A very special alien world has been discovered on our galactic doorstep, and it may have the secret sauce that allows life as we know it to exist on its surface.
Enter Ross 128 b, an Earth-sized exoplanet that likely orbits its star in its habitable zone. What makes this exoplanet discovery so exciting is that it's located only 11 light-years away. Plus, its red dwarf star appears to be inactive. That means that this newly discovered world may not face the radioactive ravages that other "habitable" exoplanets must endure, thereby boosting its habitable potential.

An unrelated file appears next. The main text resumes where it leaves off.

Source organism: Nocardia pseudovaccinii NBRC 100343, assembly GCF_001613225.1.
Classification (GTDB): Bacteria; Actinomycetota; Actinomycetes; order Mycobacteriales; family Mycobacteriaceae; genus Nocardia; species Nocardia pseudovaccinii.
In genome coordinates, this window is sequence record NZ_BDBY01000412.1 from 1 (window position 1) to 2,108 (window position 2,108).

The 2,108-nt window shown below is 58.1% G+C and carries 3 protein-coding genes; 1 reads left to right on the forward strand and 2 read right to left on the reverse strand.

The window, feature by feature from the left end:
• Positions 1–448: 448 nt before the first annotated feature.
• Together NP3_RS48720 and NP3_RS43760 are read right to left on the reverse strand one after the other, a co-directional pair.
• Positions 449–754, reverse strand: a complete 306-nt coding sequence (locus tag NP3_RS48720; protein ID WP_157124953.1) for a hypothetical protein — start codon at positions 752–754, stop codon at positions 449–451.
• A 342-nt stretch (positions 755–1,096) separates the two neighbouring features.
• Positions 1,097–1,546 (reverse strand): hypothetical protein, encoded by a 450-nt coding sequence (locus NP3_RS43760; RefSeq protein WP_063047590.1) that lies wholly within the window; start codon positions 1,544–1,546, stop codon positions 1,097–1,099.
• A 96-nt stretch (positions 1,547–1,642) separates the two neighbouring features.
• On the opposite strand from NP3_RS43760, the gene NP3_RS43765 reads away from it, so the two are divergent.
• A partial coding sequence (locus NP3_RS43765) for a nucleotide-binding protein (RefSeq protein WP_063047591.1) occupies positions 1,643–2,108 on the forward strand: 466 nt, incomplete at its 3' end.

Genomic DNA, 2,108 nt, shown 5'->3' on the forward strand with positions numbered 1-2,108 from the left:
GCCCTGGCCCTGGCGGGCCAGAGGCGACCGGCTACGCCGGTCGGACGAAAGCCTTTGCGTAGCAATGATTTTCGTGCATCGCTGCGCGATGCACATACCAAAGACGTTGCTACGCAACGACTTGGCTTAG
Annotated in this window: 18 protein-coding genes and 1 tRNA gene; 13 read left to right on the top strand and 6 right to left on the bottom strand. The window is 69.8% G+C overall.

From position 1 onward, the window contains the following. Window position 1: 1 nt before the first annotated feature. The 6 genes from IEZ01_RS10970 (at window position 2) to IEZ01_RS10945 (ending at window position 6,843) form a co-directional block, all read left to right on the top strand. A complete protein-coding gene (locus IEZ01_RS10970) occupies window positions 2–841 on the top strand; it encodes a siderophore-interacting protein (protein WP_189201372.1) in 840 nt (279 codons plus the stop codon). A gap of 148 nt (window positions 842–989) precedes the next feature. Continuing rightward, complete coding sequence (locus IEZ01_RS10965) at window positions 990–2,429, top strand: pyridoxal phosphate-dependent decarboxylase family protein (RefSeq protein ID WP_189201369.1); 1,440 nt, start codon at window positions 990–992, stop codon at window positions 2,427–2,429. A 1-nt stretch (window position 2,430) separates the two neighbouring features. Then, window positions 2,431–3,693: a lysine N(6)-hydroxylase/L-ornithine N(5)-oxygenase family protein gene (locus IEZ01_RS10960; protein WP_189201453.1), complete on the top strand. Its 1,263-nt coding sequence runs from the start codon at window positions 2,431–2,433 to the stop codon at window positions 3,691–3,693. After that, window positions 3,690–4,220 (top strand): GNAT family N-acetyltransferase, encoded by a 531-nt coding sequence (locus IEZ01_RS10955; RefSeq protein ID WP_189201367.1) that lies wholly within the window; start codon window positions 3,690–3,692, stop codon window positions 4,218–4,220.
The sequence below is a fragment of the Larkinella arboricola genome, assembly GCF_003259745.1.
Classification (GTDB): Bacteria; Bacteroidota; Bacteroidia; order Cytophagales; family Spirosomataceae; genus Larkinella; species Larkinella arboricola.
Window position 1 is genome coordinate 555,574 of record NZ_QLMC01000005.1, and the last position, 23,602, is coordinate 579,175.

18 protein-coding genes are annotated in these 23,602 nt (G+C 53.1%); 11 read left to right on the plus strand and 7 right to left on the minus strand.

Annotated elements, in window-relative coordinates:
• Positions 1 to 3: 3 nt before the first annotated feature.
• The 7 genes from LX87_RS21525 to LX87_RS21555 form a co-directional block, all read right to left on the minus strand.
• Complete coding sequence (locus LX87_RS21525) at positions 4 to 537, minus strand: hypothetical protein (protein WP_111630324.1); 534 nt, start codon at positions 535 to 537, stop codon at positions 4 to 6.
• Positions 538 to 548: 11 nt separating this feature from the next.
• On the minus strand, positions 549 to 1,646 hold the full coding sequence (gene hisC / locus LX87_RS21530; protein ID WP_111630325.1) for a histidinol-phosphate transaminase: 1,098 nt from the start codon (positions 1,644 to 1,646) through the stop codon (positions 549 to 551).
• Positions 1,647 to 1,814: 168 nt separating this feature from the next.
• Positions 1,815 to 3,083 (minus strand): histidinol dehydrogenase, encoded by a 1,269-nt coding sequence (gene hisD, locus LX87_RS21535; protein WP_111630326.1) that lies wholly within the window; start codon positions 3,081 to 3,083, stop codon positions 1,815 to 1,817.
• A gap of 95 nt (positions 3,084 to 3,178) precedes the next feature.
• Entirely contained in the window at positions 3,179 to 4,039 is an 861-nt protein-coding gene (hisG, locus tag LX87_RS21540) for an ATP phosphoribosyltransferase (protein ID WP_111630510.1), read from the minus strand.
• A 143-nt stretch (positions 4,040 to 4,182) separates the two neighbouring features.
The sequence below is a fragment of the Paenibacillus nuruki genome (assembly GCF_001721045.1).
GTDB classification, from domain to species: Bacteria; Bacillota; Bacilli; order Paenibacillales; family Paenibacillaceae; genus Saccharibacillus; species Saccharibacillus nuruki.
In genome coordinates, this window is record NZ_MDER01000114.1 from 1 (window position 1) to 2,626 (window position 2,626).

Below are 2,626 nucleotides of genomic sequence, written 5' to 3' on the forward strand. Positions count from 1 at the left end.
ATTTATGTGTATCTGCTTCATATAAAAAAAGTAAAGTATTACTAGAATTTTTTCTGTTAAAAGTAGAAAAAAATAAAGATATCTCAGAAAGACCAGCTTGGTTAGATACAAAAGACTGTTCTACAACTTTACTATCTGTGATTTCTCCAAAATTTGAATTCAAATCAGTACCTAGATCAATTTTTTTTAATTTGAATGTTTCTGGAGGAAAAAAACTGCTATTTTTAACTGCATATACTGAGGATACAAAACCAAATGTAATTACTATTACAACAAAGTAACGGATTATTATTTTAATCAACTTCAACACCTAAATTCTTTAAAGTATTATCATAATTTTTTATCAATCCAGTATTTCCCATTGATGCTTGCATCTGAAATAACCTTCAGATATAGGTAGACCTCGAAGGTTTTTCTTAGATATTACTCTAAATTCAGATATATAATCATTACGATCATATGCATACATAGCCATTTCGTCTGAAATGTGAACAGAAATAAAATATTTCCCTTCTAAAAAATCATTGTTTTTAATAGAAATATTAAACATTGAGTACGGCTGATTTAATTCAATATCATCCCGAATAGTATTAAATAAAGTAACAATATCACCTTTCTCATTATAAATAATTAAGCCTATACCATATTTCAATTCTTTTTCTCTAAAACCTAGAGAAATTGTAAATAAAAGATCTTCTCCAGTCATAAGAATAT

Astronomers detected Ross 128 b using the European Southern Observatory's High Accuracy Radial-velocity Planet Searcher (HARPS) at the La Silla Observatory in Chile and measured the slight "wobbles" of the star caused by the orbiting exoplanet. From the study, published in the journal Astronomy & Astrophysics, the researchers calculated the exoplanet's mass and orbital period. A year on Ross 128 b is slightly less than 10 days, so the distance at which it whips around the star is very close. But as the red dwarf is so tiny and cool, the exoplanet receives a similar amount of solar heating as our planet receives from the sun.